FHA has loophole in loans geared for investment property
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By Scott Sheldon  January 3, 2014 12:00 am

The FHA is aimed at promoting home ownership for consumers who do not “fit the box” by traditional credit standards – high credit score, big equity, low debt ratio, etc. 

The FHA supports the housing market by offering an alternative financing vehicle for homeowners and buyers with little equity. The FHA makes loans on primary homes only, with a few exceptions.

• Exception No. 1: As as long as the property used to be a primary residence and the mortgage is an FHA insured loan, you can still get a new FHA mortgage for that same property. Here is a scenario that will pass the “makes sense test:” the house was purchased and lived in. The same consumer purchased a different primary home, moved into that property and has been renting out the original home ever since relocating.

• Exception No. 2: Property was purchased as a primary home and lived in, the loan on the property is an FHA insured loan, the consumer purchased and moved into a new primary residence and has turned the original home into a second home/vacation property they visit a few times per year.

To meet the rule, property must have been a former primary residence and has a current FHA loan tied to that home. In such a scenario, a consumer can refinance that loan under the FHA Streamline Refinance Program. What consumers should be aware of is that in recent years, FHA has increased their mortgage insurance premiums, which can make a streamline refinance less attractive as the mortgage insurance premiums are higher than in years past.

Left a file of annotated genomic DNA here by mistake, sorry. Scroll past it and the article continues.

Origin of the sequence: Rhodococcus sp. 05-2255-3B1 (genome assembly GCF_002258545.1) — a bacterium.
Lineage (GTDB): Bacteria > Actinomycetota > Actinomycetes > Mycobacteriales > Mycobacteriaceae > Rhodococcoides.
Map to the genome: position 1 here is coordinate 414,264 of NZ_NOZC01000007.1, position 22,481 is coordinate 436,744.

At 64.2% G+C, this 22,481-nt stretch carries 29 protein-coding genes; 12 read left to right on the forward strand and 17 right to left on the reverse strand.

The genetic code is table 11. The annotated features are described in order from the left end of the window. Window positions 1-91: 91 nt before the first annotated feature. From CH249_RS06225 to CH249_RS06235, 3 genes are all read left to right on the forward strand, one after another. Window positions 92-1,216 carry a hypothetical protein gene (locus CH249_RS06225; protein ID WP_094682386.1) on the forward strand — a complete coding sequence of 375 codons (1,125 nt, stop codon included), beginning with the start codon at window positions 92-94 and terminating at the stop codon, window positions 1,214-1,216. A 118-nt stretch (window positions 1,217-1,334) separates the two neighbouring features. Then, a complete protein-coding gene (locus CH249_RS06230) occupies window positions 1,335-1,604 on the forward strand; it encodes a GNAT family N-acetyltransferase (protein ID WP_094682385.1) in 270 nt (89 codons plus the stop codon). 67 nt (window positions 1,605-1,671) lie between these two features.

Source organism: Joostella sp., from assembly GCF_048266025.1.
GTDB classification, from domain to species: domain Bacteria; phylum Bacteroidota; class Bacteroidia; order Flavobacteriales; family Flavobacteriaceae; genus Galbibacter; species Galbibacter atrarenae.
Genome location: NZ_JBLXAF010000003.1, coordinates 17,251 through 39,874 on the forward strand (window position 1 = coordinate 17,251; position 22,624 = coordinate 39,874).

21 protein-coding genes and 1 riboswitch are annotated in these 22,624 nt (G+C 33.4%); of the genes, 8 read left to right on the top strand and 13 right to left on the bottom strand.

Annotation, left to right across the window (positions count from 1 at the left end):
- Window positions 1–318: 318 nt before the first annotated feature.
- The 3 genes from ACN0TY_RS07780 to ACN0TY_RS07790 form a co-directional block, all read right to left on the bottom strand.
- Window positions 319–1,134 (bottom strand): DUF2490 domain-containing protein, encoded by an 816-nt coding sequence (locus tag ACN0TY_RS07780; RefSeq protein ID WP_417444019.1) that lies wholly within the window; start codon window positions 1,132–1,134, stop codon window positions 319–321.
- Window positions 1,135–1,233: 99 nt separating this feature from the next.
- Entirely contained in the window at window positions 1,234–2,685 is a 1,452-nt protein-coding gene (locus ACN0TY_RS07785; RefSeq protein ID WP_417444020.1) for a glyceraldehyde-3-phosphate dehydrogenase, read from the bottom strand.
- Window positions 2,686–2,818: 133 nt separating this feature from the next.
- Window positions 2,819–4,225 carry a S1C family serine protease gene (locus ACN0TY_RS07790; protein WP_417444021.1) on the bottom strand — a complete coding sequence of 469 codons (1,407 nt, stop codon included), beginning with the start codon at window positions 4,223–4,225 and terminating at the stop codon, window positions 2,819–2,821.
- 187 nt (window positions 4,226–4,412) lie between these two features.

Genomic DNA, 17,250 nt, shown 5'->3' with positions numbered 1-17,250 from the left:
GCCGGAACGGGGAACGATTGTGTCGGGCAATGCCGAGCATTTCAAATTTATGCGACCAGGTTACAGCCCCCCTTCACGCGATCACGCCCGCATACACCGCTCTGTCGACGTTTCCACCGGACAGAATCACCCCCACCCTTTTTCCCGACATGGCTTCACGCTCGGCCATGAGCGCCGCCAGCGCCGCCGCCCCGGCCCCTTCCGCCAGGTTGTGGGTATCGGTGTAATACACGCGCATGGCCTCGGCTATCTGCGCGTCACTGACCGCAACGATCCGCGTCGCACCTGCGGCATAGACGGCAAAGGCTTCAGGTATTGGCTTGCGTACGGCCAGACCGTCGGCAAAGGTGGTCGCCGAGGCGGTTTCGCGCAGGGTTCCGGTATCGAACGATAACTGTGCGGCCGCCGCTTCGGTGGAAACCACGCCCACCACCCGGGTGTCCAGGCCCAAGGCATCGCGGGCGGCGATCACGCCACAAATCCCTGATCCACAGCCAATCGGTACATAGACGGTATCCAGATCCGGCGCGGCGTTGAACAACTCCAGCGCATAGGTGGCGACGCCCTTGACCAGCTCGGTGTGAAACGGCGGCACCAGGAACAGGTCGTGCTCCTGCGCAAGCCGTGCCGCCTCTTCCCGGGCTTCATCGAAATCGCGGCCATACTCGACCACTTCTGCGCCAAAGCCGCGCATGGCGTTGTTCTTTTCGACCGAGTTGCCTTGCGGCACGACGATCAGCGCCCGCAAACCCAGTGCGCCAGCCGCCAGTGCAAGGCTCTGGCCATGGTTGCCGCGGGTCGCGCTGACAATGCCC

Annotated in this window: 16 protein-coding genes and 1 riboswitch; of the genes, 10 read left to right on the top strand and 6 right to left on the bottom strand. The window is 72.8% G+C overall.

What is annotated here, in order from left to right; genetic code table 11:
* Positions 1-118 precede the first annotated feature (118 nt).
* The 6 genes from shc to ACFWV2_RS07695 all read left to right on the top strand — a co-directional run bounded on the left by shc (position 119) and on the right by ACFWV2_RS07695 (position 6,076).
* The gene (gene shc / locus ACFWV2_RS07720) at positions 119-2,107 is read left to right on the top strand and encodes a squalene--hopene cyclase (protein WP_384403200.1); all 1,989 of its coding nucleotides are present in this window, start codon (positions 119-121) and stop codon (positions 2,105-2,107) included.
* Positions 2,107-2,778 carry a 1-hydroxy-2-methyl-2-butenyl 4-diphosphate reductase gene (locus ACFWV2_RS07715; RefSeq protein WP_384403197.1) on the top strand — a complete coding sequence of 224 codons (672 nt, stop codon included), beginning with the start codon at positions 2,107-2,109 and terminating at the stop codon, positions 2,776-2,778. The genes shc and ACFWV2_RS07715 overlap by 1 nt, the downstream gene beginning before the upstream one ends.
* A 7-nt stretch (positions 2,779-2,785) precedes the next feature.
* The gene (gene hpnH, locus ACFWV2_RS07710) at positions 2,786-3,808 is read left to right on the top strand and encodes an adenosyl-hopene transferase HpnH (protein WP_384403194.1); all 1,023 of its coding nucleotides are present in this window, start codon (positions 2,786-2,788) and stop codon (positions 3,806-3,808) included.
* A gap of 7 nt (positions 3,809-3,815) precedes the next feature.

Current FHA mortgage insurance factors includes up to 1.75 percent of the loan amount amortized over the term of the loan as well as a monthly mortgage insurance factor based on 1.35 percent off the loan amount prior to the upfront mortgage insurance premium being financed.

Confusing?

Here’s an example. Taking a loan amount for $400,000, the financed loan amount becomes $407,000. The total 1.75 percent of $400,000 translates to $7,000, which is then financed over the term of the loan. The monthly mortgage insurance would be a pricey $450 per month  before principal and interest, fire insurance or property taxes are even accounted for.

FHA refinance deals sweeten for consumers who took out mortgages prior to May 31, 2009. Here’s an FHA loophole: Even if the property is an investment property or second home that used to be a primary residence, lower FHA premiums apply. The upfront mortgage insurance premium  financed over the term of the loan, drops to just .01 percent of the loan amount, and the monthly premium is just .55 percent of the loan amount. These numbers change considerably using our $400,000 example. Upfront fee financed and the term of the loan drops to $4,000 and the monthly drops to $183, indeed attractive for a vacation home or an income property. These numbers also apply even if the home is still your primary residence. Occupancy does not change the terms  or amounts of mortgage insurance. Are you trying to purchase another principal residence with an FHA mortgage?

If yes, here are some makes sense paths to explore:

• New property would have to be out of a reasonable commute time  from the distance of your current primary home.

• Growing family creates the need for “more house.”

• Departing from a jointly owned property with another party.

 

Scott Sheldon is a local mortgage lender, with over six years of experience helping people purchase and refinance primary residences, second homes and investment properties. Visit him at www.sonomacountymortgages.com.

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